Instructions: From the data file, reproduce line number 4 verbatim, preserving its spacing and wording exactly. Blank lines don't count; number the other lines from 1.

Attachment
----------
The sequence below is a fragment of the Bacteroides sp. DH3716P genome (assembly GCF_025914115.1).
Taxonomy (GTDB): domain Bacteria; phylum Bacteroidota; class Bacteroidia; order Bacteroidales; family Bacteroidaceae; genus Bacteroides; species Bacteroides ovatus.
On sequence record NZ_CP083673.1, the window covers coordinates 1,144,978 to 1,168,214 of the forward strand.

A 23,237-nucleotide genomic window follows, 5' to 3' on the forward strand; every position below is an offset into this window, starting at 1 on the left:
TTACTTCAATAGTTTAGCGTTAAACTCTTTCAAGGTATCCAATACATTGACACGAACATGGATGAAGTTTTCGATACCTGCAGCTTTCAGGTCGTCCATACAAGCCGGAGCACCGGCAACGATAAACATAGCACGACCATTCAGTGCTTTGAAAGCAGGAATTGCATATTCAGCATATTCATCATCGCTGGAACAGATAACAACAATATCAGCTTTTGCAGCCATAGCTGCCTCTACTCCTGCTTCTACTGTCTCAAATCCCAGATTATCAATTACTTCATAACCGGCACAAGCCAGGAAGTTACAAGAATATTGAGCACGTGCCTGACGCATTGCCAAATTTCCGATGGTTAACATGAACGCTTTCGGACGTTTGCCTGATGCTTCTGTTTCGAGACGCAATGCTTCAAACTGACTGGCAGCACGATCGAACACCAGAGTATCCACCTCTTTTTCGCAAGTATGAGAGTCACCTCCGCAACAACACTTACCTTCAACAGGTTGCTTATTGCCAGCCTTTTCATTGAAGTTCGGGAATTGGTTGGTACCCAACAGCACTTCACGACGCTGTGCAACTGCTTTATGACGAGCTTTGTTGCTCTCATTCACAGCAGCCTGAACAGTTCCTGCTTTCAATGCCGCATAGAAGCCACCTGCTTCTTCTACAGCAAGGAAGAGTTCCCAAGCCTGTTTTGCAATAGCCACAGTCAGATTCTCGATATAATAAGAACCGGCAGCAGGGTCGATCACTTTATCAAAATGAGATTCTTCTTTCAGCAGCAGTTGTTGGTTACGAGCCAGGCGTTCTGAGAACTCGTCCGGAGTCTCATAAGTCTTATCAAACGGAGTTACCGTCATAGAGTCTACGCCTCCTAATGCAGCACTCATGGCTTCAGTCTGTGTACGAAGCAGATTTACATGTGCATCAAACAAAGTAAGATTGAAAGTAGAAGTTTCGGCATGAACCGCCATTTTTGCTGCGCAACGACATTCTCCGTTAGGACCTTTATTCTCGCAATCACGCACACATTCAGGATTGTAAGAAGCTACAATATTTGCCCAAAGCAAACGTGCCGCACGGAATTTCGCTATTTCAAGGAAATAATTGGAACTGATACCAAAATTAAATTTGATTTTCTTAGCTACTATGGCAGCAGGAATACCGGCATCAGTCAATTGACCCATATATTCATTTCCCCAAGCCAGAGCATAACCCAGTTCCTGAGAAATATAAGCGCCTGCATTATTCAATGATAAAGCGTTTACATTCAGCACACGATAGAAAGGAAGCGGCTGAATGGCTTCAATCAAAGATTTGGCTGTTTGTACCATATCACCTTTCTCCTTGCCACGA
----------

A 23,237-nucleotide genomic window follows, 5' to 3' on the forward strand; every position below is an offset into this window, starting at 1 on the left: